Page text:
though the head of the animal varies in the different species it is in general small and narrow with a well developed snout. The nostrils are terminal, and their sense of smell is acute. The tongue is soft, and to a certain extent protrudes from the mouth, but not well beyond the mouth, as in the case of the anteaters. It may assist in the capture of ants and insects and other smal prey for it is furnished with a sticky saliva, and, obviously suited for procuring food than for preparing it for the stomach.

Armadillos use their digging skills, not only for the purpose of burrowing as previously mentioned, but, they also apply these skills while digging for food. They unearth tuberous roots, worms and other small creatures with considerable speed. Although the structure of the tongue is not as well adapted for the capture of ants as those in the anteaters, and, they do not consume them to the same degree, they are capable of exterminating them just as quickly as those animals, when ants take their fancy.

With an amazing speed they dig down to where the ant eggs and larvae are gathered. Any disturbance of these subjects annoys the workers which mass around them in an attempt to save their offspring from an attack, these are consumed with relish by the armadillo. The holes that have been excavated to procure the eggs are deep and relatively wide, so much so, that they can not be filled by the ants. When rain falls it is easily filled up by the water down to the deepest chambers of the ant hill, thus the ants are driven out or drowned.

A full grown armadillo has few enemies. The armour is to thick to be penetrated by the teeth of a puma or any other of the few species that share the armadillos habitat.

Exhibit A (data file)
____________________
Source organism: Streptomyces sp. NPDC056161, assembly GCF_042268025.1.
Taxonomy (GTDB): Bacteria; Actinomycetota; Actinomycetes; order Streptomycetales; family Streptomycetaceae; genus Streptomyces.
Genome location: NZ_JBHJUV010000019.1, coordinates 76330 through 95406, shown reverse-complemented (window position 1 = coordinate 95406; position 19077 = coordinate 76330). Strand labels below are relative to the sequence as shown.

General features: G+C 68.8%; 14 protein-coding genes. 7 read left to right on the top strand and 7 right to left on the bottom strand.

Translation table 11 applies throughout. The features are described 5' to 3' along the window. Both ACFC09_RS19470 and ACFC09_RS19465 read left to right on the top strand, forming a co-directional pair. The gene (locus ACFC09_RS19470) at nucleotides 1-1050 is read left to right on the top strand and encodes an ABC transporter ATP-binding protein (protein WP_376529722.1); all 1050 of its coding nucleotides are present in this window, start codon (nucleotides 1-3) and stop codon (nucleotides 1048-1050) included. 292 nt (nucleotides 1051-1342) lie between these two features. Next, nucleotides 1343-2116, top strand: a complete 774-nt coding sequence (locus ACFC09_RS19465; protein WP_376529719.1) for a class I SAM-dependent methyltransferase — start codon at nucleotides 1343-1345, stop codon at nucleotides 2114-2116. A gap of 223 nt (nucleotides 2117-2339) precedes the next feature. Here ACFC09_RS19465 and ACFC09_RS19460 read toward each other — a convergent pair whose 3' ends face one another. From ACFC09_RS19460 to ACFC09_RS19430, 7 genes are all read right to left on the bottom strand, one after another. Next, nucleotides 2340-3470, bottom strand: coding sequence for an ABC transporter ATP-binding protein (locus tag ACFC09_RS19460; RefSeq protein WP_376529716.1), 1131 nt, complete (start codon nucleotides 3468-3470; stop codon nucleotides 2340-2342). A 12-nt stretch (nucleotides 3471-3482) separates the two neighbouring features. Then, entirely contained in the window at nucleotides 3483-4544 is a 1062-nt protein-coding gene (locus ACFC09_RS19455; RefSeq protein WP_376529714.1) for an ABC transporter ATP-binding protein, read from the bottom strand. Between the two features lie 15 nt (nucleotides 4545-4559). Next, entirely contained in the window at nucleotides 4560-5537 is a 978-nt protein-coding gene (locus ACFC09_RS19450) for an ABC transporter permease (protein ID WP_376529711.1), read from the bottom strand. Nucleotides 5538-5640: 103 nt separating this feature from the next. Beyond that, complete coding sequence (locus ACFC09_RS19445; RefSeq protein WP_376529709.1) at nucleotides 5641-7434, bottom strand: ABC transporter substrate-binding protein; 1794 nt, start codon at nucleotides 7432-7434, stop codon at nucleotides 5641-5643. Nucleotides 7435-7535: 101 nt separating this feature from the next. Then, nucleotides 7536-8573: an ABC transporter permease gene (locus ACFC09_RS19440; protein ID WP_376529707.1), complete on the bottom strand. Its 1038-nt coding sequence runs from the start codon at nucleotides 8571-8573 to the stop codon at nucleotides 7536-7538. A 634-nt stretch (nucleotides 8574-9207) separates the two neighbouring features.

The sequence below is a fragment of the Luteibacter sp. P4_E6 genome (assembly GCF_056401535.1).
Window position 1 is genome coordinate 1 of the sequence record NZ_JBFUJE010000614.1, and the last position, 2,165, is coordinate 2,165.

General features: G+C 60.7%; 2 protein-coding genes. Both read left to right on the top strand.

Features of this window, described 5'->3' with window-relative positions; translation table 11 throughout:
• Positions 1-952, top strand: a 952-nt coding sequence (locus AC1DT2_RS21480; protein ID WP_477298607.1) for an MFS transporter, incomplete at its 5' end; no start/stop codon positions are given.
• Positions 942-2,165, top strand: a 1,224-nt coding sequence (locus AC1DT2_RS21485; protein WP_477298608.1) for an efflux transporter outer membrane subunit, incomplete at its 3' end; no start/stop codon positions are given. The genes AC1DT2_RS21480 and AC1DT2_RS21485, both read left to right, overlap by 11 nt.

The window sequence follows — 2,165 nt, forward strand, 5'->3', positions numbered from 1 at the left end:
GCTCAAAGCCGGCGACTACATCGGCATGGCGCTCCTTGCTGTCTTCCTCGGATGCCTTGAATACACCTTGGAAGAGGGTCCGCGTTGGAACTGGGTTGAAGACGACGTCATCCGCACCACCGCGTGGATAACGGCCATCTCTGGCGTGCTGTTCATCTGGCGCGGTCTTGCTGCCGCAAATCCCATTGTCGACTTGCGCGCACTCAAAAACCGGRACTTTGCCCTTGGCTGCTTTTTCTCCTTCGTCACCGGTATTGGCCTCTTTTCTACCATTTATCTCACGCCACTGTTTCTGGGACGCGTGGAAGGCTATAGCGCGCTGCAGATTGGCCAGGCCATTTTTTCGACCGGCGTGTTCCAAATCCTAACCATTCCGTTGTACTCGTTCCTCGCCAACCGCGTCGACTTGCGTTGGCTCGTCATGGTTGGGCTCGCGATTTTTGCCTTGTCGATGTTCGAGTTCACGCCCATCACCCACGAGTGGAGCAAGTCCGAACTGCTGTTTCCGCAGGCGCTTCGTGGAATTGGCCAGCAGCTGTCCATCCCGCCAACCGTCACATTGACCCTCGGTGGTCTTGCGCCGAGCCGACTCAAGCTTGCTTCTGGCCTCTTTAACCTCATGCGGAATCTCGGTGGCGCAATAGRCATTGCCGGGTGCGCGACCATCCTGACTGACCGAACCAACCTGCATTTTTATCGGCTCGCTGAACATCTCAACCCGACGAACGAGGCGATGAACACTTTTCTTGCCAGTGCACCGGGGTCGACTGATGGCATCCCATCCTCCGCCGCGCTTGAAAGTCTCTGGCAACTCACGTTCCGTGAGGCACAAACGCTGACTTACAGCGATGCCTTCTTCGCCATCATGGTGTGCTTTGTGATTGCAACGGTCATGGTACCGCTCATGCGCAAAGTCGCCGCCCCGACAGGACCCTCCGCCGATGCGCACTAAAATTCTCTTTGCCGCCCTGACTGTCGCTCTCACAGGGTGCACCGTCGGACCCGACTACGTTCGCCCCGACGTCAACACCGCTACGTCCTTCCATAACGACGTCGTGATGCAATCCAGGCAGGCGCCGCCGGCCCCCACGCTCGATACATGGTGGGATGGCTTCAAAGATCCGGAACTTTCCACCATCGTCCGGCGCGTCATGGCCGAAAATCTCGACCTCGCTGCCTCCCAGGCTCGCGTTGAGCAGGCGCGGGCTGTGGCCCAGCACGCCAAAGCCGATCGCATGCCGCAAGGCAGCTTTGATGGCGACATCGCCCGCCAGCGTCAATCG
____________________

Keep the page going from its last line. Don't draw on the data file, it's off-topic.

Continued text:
A glimse of the species

Nine banded armadillo--Dasypus novemcinctus-- Pictured above inhabits North, Central and South America. It has a varied habitat preference which includes scrub land, open prairies and tropical rain forests.

Seven banded armadillo--Dasypus septemcinctus-- prefers dry habitat and this species inhabits Paraquay, Argentina, Brazil and Bolivia

Southern long nosed armadillo---Dasypus hybridus --Argentina, Brazil, Paraquay and Uruquay. It is classed as Near Threatened.

Llanos long nosed armadillo---Dasypus sabanicola { Columbia and Venezuela} an animal of dense cover.

Greater long nosed armadillo-- Dasypus kappleri-- favours habitat near streams and swamps and inhabits the countries of Columbia, Venezuela, Equador, Peru, Bolivia and Brazil. It is a nocturnal species.

Hairy long nosed armadillo--Dasypus pilosus--is endemic to Peru where it is classed as being vulnerable, which in part is due to habitat loss.

Big hairy armadillo--Chaetiphractus villosus is the most abundant species in Argentina.